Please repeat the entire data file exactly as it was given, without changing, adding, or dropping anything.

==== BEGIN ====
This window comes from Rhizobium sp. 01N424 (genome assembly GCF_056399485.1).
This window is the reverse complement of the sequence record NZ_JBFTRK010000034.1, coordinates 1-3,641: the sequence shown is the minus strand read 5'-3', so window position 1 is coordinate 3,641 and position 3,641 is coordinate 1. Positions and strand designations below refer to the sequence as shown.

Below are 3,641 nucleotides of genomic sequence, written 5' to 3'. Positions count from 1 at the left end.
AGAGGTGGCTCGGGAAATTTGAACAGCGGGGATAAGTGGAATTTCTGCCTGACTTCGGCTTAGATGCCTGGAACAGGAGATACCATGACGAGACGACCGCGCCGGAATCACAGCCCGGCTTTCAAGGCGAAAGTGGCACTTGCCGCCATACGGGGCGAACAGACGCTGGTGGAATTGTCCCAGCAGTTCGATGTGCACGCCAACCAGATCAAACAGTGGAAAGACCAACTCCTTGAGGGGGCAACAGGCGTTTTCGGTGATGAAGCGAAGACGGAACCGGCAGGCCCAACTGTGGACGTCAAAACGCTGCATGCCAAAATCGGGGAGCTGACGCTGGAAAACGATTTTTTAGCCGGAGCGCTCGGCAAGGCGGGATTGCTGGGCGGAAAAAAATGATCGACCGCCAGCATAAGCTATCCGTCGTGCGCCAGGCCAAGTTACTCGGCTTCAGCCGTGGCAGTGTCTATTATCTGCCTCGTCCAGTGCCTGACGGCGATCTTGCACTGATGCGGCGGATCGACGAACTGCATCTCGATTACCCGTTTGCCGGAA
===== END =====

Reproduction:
This window comes from Rhizobium sp. 01N424 (genome assembly GCF_056399485.1).
This window is the reverse complement of the sequence record NZ_JBFTRK010000034.1, coordinates 1-3,641: the sequence shown is the minus strand read 5'-3', so window position 1 is coordinate 3,641 and position 3,641 is coordinate 1. Positions and strand designations below refer to the sequence as shown.

Below are 3,641 nucleotides of genomic sequence, written 5' to 3'. Positions count from 1 at the left end.
AGAGGTGGCTCGGGAAATTTGAACAGCGGGGATAAGTGGAATTTCTGCCTGACTTCGGCTTAGATGCCTGGAACAGGAGATACCATGACGAGACGACCGCGCCGGAATCACAGCCCGGCTTTCAAGGCGAAAGTGGCACTTGCCGCCATACGGGGCGAACAGACGCTGGTGGAATTGTCCCAGCAGTTCGATGTGCACGCCAACCAGATCAAACAGTGGAAAGACCAACTCCTTGAGGGGGCAACAGGCGTTTTCGGTGATGAAGCGAAGACGGAACCGGCAGGCCCAACTGTGGACGTCAAAACGCTGCATGCCAAAATCGGGGAGCTGACGCTGGAAAACGATTTTTTAGCCGGAGCGCTCGGCAAGGCGGGATTGCTGGGCGGAAAAAAATGATCGACCGCCAGCATAAGCTATCCGTCGTGCGCCAGGCCAAGTTACTCGGCTTCAGCCGTGGCAGTGTCTATTATCTGCCTCGTCCAGTGCCTGACGGCGATCTTGCACTGATGCGGCGGATCGACGAACTGCATCTCGATTACCCGTTTGCCGGAA